Chapter 2: Properties of Angles and Triangles

Complete the handout. Make sure that as you do the activity you draw your completed triangles in the last two pages. It may be helpful to separate the last two pages.

Make sure that you answer all the questions fully, as this is a summative assessment.

There are minimum sets of angle and side measurements that, if known, allow you to conclude that two triangles are congruent.

- SSS: Known as side-side-side congruence, if all three pairs of corresponding sides are equal, then the triangles are congruent.
- SAS: Known as side-angle-side congruence, if two pairs of corresponding sides and the contained angles are equal, then the triangles are congruent.
- ASA: Known as angle-side-angle congruence, if two pairs of corresponding angles and the contained sides are equal, then the triangles are congruent.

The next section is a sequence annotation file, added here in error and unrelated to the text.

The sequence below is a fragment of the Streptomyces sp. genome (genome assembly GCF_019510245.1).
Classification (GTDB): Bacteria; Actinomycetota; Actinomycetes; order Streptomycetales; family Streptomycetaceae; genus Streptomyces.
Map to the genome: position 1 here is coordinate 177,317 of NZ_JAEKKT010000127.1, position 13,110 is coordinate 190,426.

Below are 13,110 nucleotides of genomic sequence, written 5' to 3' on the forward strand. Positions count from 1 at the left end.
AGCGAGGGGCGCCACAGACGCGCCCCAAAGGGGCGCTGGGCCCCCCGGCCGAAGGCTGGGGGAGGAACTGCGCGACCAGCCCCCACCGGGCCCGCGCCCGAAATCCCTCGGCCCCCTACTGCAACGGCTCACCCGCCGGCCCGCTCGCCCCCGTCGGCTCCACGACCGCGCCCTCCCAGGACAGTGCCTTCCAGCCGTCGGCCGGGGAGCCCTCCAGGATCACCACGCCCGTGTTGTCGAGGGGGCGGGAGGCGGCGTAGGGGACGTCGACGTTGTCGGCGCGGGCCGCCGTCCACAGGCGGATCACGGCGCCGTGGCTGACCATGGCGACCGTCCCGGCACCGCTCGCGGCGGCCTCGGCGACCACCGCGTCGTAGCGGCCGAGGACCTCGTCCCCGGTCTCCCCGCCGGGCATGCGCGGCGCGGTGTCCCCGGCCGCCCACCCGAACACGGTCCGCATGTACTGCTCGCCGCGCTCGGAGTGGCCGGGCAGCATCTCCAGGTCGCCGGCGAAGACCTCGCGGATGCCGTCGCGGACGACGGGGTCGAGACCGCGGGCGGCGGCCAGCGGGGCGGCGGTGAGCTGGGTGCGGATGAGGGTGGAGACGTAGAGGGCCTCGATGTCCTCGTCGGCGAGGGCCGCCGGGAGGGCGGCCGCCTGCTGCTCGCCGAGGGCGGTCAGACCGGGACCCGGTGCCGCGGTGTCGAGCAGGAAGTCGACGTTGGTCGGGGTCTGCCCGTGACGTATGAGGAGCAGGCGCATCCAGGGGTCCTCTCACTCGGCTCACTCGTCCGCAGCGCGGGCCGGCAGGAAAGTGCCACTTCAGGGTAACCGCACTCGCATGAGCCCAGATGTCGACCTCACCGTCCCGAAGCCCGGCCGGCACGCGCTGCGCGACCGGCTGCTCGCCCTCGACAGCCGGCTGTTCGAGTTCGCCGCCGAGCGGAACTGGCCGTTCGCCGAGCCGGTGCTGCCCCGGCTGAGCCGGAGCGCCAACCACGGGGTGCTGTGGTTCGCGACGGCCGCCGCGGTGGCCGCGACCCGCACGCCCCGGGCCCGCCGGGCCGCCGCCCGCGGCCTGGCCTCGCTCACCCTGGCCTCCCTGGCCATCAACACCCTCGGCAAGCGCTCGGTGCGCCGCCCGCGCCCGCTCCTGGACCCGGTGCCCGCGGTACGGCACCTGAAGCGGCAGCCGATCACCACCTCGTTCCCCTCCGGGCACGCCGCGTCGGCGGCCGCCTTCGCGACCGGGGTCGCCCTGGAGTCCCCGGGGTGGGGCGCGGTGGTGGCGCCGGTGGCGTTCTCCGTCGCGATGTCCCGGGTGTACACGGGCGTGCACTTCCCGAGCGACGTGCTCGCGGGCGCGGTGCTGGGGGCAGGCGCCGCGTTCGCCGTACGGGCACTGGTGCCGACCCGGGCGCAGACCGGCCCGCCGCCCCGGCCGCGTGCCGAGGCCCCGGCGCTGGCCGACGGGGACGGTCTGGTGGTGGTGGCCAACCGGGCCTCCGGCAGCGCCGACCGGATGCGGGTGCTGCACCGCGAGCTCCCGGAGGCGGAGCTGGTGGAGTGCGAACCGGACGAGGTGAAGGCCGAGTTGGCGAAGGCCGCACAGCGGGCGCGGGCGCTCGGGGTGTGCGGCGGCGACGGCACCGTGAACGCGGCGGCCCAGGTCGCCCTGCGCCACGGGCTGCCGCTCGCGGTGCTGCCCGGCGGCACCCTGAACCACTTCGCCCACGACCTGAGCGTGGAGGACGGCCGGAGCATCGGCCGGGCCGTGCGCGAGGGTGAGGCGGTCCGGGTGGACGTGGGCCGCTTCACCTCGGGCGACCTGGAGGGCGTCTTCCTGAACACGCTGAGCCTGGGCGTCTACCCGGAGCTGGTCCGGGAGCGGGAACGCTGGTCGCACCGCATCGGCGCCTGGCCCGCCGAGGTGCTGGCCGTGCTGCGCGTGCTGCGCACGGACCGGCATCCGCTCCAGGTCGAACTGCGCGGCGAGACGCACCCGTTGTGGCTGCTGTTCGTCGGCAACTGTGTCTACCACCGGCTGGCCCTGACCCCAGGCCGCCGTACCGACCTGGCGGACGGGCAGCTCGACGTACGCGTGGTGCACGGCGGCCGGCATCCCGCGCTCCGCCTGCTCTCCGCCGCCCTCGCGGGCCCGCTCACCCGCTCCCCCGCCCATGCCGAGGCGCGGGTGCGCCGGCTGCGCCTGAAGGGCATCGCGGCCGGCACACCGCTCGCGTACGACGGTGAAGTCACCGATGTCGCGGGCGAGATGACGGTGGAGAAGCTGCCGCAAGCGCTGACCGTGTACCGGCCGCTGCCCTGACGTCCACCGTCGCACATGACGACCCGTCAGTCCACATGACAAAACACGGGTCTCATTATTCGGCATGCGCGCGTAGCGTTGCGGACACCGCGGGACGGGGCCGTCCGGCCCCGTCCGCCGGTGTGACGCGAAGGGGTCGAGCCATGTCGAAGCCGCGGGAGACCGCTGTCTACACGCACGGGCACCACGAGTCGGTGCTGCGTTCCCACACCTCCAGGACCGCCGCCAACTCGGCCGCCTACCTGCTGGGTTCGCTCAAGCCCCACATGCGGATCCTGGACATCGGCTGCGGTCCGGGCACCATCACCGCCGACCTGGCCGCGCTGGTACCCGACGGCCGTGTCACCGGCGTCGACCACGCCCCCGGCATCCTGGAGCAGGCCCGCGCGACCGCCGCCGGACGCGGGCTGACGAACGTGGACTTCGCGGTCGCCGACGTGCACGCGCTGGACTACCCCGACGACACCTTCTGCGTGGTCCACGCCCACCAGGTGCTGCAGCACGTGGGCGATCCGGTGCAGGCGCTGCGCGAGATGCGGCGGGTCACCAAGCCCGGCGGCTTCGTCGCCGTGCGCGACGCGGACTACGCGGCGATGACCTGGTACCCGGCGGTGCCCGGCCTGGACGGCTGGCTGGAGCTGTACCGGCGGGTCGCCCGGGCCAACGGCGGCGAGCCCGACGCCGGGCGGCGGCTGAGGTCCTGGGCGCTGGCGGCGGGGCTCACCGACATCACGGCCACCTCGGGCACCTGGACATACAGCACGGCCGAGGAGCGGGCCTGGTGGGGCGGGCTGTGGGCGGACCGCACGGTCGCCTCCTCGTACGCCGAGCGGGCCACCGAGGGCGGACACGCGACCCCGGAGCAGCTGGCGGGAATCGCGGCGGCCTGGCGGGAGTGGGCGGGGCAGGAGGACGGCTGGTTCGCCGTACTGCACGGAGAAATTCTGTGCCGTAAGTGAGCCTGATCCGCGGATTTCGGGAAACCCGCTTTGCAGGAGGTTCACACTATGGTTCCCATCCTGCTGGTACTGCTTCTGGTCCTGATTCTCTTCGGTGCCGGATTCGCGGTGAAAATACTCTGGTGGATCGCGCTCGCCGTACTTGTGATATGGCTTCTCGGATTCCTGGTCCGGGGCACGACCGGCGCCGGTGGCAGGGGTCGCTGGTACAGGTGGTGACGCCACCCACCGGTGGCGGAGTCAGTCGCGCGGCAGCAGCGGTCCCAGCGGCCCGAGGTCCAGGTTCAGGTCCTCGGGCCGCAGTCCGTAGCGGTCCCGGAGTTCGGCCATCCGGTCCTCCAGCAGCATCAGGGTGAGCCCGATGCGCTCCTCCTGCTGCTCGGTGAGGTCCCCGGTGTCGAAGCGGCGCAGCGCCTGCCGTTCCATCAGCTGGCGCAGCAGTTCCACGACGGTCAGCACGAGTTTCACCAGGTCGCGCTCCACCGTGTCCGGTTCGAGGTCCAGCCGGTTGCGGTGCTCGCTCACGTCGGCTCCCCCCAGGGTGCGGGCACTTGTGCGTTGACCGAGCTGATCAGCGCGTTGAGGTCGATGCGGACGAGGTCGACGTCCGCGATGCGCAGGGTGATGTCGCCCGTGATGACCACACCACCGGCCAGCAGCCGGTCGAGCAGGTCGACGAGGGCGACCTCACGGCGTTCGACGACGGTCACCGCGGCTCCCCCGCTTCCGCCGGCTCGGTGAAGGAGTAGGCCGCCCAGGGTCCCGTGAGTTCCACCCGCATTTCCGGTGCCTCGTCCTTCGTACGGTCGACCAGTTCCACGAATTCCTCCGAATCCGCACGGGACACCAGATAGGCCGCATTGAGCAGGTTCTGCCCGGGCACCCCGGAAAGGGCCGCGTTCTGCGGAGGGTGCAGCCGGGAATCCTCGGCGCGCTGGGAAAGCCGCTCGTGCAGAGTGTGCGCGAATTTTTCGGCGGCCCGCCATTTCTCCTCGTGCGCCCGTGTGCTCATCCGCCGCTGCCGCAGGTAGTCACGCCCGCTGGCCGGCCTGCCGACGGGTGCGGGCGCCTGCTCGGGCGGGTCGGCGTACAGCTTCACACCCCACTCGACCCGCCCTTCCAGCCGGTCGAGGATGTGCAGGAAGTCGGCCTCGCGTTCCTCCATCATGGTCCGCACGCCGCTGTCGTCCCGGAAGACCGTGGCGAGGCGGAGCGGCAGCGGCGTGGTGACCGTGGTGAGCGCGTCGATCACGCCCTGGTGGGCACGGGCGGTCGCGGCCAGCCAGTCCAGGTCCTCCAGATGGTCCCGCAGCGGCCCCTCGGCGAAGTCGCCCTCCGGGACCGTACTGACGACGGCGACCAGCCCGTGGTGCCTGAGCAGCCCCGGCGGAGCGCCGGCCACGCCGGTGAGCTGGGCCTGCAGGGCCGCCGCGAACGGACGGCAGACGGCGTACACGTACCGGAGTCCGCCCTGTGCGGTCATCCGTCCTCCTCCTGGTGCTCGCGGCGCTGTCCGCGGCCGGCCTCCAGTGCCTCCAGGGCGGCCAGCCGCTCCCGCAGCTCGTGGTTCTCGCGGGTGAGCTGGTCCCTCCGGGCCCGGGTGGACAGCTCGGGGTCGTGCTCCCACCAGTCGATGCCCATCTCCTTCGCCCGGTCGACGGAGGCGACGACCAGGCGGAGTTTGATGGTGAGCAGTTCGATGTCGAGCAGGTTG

SSS

SAS

ASA

Independent practice

Chapter 2: Proving Congruent Triangles

Given: TP ⊥ AC

AP = CP

Prove:ΔTAC is isosceles

∠TPA = ∠TPC = 90° (since TP and AC are perpendicular)

AP = CP (given)

TP = TP

∠TPA = ∠TPC

AP = CP

That’s SAS so therefore ΔTAP ≅ΔTCP, so TA = TC.

Therefore, ΔTAC is isosceles. (Isosceles triangles have two equal sides.)

Given: AE and BD bisect each other at C.

AB = ED

Prove:∠A = ∠E

AC = CE (since AE is bisected by C)

BC = CD(since BD is bisected by C)

AB = ED (given)

That’s SSS, so ΔABC ≅ΔCDE

The triangles are congruent, so all corresponding sides and angles are equal.

∠A = ∠E (since they are corresponding angles)

Independent practice